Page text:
I found myself on the East Fork by mistake. It was my intent to fish the wild trout area of Crooked Creek. After fishing for a few hours in the fee section at the middle of the creek, I assumed all I had to do was follow the creek until the road ran out. At that point, I would hike in and continue to fish. It turns out that the main flow of Crooked Creek actually comes from the East Fork which is the body of water that parallels the road after you turn east at the Rt 620 bridge. The wild part of Crooked Creek is a tributary that joins the flow behind the brush that hides the creek from view as you drive up the side road past the trout holding area. To get to the actual wild trout area, I should’ve followed the well marked path across the street from the fee area which goes over the hill and then down into the next valley. But, I didn’t do that and I’ll tell you about where not to go in this post.
I followed the road past the fenced trout holding area to where it dead ends at a closed gate protecting a small concrete bridge. It actually looks pretty good here with space for about four trucks in the parking area. There is nothing here to indicate that you are about to enter dead water. I began to fish my way up the creek and immediately started to catch small chubs — no trout. The stream bed was a mixture of small and medium-size rocks embedded in the surrounding sand. It was easy walking with the only obstacles being the overhanging trees.
After donating a fly or two to those trees, I broke out into a cleared area where you could see a farm to the left and an improved bank to the right. There’s a dirt road that runs up the right side of the creek that provides quick movement up and downstream. I continued to fish in the main bed of the creek and had continued good luck catching chubs on a Mr. Rapidan pattern. About 200 yards up from the bridge, the stream narrows to the point of being uninteresting so I jumped out and hopped on the road to walk quickly upstream to see if the situation improved. It actually does. At the upper bend, there is a deep pool where the creek widens to about 20 feet across. I caught chubs but nothing else in this section. Given the poor results and the deepening shadows after a full day that included time on the Dan River above the powerhouse as well as the middle section of Crooked Creek, I decided to call it a day and used the road to get back to the truck.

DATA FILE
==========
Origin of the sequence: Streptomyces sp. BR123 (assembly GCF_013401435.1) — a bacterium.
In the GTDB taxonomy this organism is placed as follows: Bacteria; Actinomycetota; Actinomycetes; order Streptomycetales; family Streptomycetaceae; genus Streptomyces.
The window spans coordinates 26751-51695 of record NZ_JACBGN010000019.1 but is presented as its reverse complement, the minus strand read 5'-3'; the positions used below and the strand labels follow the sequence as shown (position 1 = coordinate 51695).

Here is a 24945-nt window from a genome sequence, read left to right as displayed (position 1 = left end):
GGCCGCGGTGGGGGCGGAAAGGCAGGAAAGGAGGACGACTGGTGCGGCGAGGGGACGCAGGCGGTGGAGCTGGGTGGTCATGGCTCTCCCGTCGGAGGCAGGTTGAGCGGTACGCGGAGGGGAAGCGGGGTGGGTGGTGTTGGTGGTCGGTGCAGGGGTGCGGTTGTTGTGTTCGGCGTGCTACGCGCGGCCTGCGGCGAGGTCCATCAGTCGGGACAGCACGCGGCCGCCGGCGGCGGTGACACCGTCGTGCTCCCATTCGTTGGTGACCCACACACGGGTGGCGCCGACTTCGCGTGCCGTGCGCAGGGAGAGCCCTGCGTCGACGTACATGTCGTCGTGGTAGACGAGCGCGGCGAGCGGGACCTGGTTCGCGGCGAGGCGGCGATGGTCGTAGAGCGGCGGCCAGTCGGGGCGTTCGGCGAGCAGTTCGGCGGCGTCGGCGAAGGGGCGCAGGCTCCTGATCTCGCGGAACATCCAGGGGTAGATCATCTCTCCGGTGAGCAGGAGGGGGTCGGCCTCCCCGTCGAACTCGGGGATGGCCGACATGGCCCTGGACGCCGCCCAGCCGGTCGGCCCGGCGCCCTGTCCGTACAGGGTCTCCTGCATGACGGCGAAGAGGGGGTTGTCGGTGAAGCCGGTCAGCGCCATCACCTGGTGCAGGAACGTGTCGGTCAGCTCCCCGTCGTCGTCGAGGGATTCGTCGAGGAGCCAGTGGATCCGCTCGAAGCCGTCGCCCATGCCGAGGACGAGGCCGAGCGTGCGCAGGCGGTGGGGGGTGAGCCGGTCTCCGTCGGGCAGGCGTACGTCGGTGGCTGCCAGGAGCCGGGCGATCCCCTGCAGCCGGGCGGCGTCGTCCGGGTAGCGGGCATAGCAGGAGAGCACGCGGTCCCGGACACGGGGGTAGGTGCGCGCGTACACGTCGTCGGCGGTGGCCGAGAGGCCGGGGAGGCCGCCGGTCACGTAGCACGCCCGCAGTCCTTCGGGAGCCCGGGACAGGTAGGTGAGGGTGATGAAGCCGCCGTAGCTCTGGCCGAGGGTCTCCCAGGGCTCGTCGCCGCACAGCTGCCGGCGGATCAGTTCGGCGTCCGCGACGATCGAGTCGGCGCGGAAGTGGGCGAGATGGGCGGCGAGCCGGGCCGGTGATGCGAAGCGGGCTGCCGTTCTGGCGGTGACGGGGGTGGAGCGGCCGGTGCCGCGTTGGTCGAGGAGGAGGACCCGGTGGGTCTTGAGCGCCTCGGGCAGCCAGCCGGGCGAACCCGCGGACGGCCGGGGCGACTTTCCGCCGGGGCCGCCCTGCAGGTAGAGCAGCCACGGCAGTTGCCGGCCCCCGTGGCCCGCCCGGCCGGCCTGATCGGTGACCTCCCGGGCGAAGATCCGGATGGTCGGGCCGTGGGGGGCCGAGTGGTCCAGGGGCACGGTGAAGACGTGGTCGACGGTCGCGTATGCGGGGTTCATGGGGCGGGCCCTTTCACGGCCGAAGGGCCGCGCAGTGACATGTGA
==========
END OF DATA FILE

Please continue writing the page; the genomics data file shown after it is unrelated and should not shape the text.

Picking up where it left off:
Bottom line: I’ve said this in post after post — take a map with you to verify exactly where you are. Granted many of those complaining posts all stem from the same extended trip where I wished I had had printed maps with me rather than just relying on the Virginia Gazetteer or the small map I could see on my Garmin GPS. While Crooked Creek is a good fishing destination, you need to be aware of where you are if you’re going to maximize your experience.
Getting There: This is near Galax, VA. Take Exit 14 off of I77 onto US 221 West. Turn left onto 620 and follow it about 3.5 miles to Crooked Creek. Turn left onto VA 915 and follow it to the end. If you cross the bridge and end up in the main fee fishing area, you went too far – although that is where you want to be if you want to visit the wild area.
Google Local Coordinates: 36.674684,-80.806417
Secrets Revealed? Maybe – if a bad place can be a secret. Crooked Creek and the surrounding area are documented on the Virginia VDGIF and the Flyfisher’s Guide to Virginia with the Flyfisher’s Guide trying to get me to the right place…
Downstream from entry point
Upstream from entry point
Farm on left bank of creek
Improved banks, nice pools at the bends
Deeper water and brush farther upstream
Plenty of chubs here
Unless stated otherwise, this article was authored by Steve Moore